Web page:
“Don’t hold back,” I said as we waited in line. “Santa wants to know everything about how difficult it has been to be good this year.” She clutched her letter and waited patiently.

When we got to the front of the line, Santa’s helper was trained to get the child’s name and then announce that child’s arrival to Santa.  “This is Penny, Santa. You remember her. She’s come to see you again.”

“Hello Penny,” said Santa. “How have you been?”

Before she could respond, the elf said, “Look over here Penny and give us a big smile.” And the photo exchange occurred.

Then things got serious.

I stood back and gave the two their space, hoping for the best.  The expressions I saw cross Penny’s face were priceless. I have never seen her look that way. An expression of deep humility I have never seen; a slight sense of shyness in showing her heart to Santa; but also an honesty and forthrightness, something shining in her eyes that told me that this could be an important moment.

After she had received her candy cane and goodbyes were exchanged, she walked over to me and I asked her how it had gone.

“Fine,” she said, closed-mouthed.

“Did you tell him what a tough time you’re having and how you hope it won’t affect what he brings you?”

“No, I forgot,” said Penny. “You should have reminded me.”

“Did you give him your list, at least,” I asked.

“Of course, Dad,” she said disgusted. “Didn’t you see him put it in his big bag?”

“Oh yeah. I guess I did see that. That’s it then. He’s going to bring you what you want?”


The session was over. Whatever secrets were shared at the North Pole would stay at the North Pole.

Penny got exactly what she wanted for Christmas. Anything less would have been a crime of conscience. She also got better in the New Year. It may have been her visit to Santa, but I know I also tried to replicate the honest exchange she’d had with him, and the obvious care and attention to detail that Santa took with her.  He seemed so patient and caring.  The next time Penny had a meltdown I thought of Santa. What would Santa do?

I know Penny is already happier this year. More confident in herself. More willing to step up to the plate. Even more willing to talk things out and make promises she can keep. I owe it to Santa. The photo I have as remembrance says it all. She sits on her fat guru’s knee, waiting to dialogue about the world. “To Penny, Best wishes for a good year, Santa.”

That Dirty Little Word – Faith

vectorstock_1143724In 1966 Time Magazine wondered aloud, on one of the most famous covers of that era, Is God Dead?  The cover article said, “Making God relevant to an increasingly secular society is a difficult task because modern science has eliminated the need for religion to explain the natural world.”

“Eliminated the need.”

I was not fully cognizant in 1966–mostly because I was 13. But I can remember the gentle arrogance–America rising to meet every challenge, even God. It could all be explained.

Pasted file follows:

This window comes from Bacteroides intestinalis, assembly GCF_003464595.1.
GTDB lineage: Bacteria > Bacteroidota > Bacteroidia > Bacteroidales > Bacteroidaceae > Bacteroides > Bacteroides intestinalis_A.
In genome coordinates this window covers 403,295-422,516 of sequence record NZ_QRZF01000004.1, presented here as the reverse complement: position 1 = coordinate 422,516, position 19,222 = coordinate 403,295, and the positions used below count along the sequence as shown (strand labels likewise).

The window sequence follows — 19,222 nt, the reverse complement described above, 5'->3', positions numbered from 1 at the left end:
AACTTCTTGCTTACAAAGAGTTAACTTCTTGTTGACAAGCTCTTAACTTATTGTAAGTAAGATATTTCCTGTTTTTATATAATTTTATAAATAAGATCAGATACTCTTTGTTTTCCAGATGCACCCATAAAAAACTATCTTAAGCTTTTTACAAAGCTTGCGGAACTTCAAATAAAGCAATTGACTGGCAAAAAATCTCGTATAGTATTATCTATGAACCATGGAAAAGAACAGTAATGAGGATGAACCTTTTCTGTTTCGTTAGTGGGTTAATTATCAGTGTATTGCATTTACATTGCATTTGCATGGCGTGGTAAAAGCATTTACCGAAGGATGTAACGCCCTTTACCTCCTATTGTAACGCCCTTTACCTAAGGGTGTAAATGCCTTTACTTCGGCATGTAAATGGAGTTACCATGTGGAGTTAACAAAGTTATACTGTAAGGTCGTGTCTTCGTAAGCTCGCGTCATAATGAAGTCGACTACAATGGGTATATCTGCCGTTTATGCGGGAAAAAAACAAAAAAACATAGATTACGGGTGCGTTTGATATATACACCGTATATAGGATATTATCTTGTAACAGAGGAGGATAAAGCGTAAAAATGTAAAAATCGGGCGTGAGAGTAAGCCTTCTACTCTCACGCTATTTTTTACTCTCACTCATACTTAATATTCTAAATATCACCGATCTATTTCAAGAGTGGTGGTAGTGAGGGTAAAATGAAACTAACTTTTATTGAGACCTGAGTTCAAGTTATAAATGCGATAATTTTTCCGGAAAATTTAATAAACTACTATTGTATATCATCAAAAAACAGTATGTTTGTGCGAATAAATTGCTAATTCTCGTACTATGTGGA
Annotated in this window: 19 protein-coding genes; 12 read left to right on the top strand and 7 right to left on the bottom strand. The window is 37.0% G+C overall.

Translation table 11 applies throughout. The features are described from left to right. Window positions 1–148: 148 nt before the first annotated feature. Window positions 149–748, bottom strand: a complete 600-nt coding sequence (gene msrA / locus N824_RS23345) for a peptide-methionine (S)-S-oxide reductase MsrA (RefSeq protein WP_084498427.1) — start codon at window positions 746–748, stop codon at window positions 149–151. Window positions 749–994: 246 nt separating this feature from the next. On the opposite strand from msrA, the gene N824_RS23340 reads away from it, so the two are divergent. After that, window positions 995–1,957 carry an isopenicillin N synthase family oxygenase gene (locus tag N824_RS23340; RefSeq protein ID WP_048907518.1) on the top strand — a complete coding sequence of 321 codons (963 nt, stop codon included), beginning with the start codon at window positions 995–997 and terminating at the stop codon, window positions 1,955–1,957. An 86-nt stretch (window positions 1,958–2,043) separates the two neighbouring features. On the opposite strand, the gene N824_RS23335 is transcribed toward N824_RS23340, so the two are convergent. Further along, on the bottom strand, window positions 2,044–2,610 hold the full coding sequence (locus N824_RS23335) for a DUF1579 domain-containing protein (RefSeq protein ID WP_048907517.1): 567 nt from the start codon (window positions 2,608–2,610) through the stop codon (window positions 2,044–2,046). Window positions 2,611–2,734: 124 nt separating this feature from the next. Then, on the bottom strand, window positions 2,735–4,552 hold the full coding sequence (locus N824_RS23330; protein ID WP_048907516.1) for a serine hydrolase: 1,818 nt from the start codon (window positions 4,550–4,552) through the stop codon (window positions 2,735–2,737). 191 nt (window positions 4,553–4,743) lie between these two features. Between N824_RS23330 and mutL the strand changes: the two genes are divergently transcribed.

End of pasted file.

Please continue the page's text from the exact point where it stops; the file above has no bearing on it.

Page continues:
No wonder so many dropped acid and experimented with drugs to alter their consciousness. When someone is telling you they know everything, though your conscious mind may agree, your subconscious is being held hostage.  Then the people who “knew everything” bombed Hanoi, broke into Democratic headquarters at the Watergate Hotel, and endorsed Hostess Twinkies as a healthy snack.

I didn’t really have a religious tradition to reject. My father had already done that. I had Mad Magazine instead. It was a wonderful Bible. It was predicated on the assumption that you could make fun of everything and that there was no subject that couldn’t be made to look stupid if you drew caustic pictures of it and made snarky comments–the Cold War, politics, movies, music and musicians, Madison Avenue and TV, the government, corporate American, religion.

Satire is a form based on arrogance–we could do that better. But it usually doesn’t present the better thing we could do, it just tears down the thing we shouldn’t be doing. So ultimately, no matter how much fun it is–and it is a lot of fun, for adolescents particularly–satire exists in the world as a negative. It doesn’t construct a whole lot of value. Mad taught me that you could cover anything in graffiti and it might even, on a good day, be considered Art. I used that knowledge to tear down or simply distrust parts of the world around me that I didn’t like, but I didn’t build anything in their place. So when the time came to make my way in the world, I didn’t believe in anything, except Art.

Art became my religion. It was perfect–individual creativity, expression, the font of Man’s greatness, the pluralistic notion that anyone can do a positive act and call it Art. And then there was the consciousness of people doing Art together–the theater. While everything else was going down the toilet for me, Art and theater flourished. It explained so much. It held such force of cultural dialogue. It was everything. I still believe in its importance. Making Art and the expression of Art from one human to another is a sacred trust.